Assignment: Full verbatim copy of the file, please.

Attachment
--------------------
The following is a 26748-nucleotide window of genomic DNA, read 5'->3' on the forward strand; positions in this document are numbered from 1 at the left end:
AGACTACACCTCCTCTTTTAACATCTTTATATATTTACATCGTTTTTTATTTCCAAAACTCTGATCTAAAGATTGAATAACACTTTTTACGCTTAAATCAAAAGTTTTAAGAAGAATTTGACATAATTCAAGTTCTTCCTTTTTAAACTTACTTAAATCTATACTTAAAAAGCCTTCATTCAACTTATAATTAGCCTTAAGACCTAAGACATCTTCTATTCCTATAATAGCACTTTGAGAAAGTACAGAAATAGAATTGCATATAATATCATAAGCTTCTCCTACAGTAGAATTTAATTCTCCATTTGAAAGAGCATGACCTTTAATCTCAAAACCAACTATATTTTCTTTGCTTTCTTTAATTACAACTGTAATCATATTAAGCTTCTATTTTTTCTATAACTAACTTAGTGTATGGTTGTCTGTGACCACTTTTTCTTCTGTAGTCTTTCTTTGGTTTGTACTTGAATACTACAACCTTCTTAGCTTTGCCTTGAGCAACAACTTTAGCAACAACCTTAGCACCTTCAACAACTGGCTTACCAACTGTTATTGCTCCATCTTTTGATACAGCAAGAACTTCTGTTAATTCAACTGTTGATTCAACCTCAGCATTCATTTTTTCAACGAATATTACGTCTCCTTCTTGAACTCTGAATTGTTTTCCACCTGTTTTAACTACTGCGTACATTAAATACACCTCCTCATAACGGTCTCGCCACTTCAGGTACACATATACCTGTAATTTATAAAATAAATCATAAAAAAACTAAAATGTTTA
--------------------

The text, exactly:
The following is a 26748-nucleotide window of genomic DNA, read 5'->3' on the forward strand; positions in this document are numbered from 1 at the left end:
AGACTACACCTCCTCTTTTAACATCTTTATATATTTACATCGTTTTTTATTTCCAAAACTCTGATCTAAAGATTGAATAACACTTTTTACGCTTAAATCAAAAGTTTTAAGAAGAATTTGACATAATTCAAGTTCTTCCTTTTTAAACTTACTTAAATCTATACTTAAAAAGCCTTCATTCAACTTATAATTAGCCTTAAGACCTAAGACATCTTCTATTCCTATAATAGCACTTTGAGAAAGTACAGAAATAGAATTGCATATAATATCATAAGCTTCTCCTACAGTAGAATTTAATTCTCCATTTGAAAGAGCATGACCTTTAATCTCAAAACCAACTATATTTTCTTTGCTTTCTTTAATTACAACTGTAATCATATTAAGCTTCTATTTTTTCTATAACTAACTTAGTGTATGGTTGTCTGTGACCACTTTTTCTTCTGTAGTCTTTCTTTGGTTTGTACTTGAATACTACAACCTTCTTAGCTTTGCCTTGAGCAACAACTTTAGCAACAACCTTAGCACCTTCAACAACTGGCTTACCAACTGTTATTGCTCCATCTTTTGATACAGCAAGAACTTCTGTTAATTCAACTGTTGATTCAACCTCAGCATTCATTTTTTCAACGAATATTACGTCTCCTTCTTGAACTCTGAATTGTTTTCCACCTGTTTTAACTACTGCGTACATTAAATACACCTCCTCATAACGGTCTCGCCACTTCAGGTACACATATACCTGTAATTTATAAAATAAATCATAAAAAAACTAAAATGTTTA